Another solution is to split the ctrl keys in left/right and use one of them as “Alt Gr”. This of course is just as obscure as using the Windows key, since it contradicts the actual labelling of the keys on the keyboard.

You can bet people used to how PC keyboards normally work will be very much confused by Haiku, having to figure out why they can’t write ‘@’ the right way (AltGr + 2 on my keymap).

I really like Mac keyboards and I’ve always enjoyed using the Alt keys, but I think it will hurt Haiku adoption if our keymaps deviate from people’s expectations. Keyboards should behave as expected, according to what’s printed on them. I think we really should swallow our BeOS pride and just give people what they expect, when its something as basic as this.

If people need to write in multiple languages, perhaps a keymap switching shortcut similar to that in Windows is actually the best solution. Certainly more standardized and familiar.

This wouldn’t stop people from tweaking their keymaps, should they want to. Most people, however, do not want non-standard keymaps. This is important to remember.

That’s a good point about AltGr (my primary keyboard doesn’t have it). But, since not every keyboard has one, Haiku could certainly use an alternative method of typing those characters. I also don’t think that AltGr is incompatible with this idea. After all, it sounds like you could have a mapping where the win key would act exactly like AltGr. Or if someone had Ctrl set as their command key (or are willing to sacrifice an Alt key) then perhaps the AltGr functionality could be duplicated exactly. (Although even with Ctrl set as the command key, many keyboard shortcuts are still different from Windows. I use Alt myself because it’s easier to subconsciously switch between two fairly different sets of hotkeys than two very similar systems.)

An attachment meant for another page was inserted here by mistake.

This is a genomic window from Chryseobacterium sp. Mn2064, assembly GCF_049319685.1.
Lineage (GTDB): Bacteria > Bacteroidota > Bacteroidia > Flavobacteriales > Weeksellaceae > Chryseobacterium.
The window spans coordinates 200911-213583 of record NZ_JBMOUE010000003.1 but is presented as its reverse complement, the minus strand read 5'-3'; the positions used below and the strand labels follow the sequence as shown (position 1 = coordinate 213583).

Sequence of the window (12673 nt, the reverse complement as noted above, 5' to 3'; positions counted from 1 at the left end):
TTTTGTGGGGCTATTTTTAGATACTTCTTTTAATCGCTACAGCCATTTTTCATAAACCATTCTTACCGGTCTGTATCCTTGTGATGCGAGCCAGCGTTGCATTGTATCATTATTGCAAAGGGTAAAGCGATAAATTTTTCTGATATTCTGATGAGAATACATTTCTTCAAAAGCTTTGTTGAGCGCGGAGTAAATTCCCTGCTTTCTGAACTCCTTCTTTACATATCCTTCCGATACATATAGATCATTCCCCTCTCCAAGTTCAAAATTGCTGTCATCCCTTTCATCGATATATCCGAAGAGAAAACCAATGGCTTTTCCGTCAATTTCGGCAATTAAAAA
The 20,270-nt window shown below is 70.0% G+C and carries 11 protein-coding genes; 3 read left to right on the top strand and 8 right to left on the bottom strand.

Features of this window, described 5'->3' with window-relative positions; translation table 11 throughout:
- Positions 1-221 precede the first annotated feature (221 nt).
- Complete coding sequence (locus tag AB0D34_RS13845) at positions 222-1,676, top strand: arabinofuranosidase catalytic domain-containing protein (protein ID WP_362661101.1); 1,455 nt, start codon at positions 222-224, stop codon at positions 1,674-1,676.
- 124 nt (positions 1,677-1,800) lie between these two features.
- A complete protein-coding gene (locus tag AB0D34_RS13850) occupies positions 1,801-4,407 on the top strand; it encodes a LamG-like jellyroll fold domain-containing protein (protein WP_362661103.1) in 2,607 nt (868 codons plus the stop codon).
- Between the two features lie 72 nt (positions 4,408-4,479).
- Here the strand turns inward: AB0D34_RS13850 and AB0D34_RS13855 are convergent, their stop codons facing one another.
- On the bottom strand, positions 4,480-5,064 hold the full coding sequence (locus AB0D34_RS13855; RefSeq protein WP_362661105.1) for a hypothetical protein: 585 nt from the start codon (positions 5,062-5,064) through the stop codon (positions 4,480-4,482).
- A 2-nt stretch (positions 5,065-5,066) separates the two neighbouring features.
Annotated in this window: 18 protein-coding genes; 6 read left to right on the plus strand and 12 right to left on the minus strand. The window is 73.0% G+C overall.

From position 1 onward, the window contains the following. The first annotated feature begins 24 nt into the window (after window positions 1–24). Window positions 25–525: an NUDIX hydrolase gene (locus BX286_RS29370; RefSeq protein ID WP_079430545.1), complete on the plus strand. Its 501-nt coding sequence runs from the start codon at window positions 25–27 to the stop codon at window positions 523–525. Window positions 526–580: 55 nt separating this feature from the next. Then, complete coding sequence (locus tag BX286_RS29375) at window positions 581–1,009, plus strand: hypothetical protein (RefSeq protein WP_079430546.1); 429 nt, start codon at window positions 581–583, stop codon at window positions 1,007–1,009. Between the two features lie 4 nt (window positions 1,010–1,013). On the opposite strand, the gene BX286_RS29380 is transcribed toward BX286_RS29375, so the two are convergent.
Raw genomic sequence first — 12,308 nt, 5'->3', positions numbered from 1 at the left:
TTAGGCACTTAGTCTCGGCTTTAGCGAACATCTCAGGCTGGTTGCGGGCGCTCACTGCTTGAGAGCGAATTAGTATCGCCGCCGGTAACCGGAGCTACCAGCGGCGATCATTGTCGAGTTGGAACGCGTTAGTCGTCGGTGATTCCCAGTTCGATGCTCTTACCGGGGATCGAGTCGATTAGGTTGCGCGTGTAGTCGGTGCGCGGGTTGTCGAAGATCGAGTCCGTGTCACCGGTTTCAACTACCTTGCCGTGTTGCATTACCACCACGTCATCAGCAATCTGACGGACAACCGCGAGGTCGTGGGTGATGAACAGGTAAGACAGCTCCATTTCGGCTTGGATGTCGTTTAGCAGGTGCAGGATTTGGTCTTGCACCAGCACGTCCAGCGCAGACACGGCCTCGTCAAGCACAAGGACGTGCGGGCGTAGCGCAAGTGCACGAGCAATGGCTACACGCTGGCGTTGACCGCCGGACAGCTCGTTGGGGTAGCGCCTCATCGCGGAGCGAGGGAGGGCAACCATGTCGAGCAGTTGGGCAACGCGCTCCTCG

Windows, besides using AltGr, also has another method for entering symbols. Basically, you hold Alt and type a 3 or 4 digit number on the numpad (with numlock on). This method is fairly awkward (it requires moving your hands), and is just a pain for laptop users (since the numpad is incorporated with the keyboard). Also, very few people seem to know about it, so I don’t think it’s a functionality that Haiku needs to duplicate. Especially because this type of input is different for every OS. Here’s what Wikipedia says about typing the section symbol:

* Mac OS 9: Option + 6 * Mac OS X: Option + 6 * X Window System, with a Compose Key, Compose + s + o * TeX: \S * Microsoft Windows with numeric keypad: Alt + 0167; Alt + 21; Alt + 789; Alt + 123456789 (on numeric keypad) * Microsoft Windows with an international keyboard: AltGr + Shift + S

Note, the reason Alt + 789 and Alt + 123456789 work are due to the way the keys are read. Alt + 789 works because Microsoft Windows takes the ((number + 256) modulo 256) which results in 21. The reason 123456789 is that Windows only recognises three digit combinations or four didgets starting with 0-2.

I didn’t know about the Alt-gr key but then again it is quite new. On bebits there is a key map switcher, it should be default in Haiku , I agree! The prefs should have Alt-gr added.

A character-map (like windows’) should be included too, together with various char. code info (Unicode numbers, cp-1250, ascii, etc.) + it could be handy to have a key + number to enter special chars.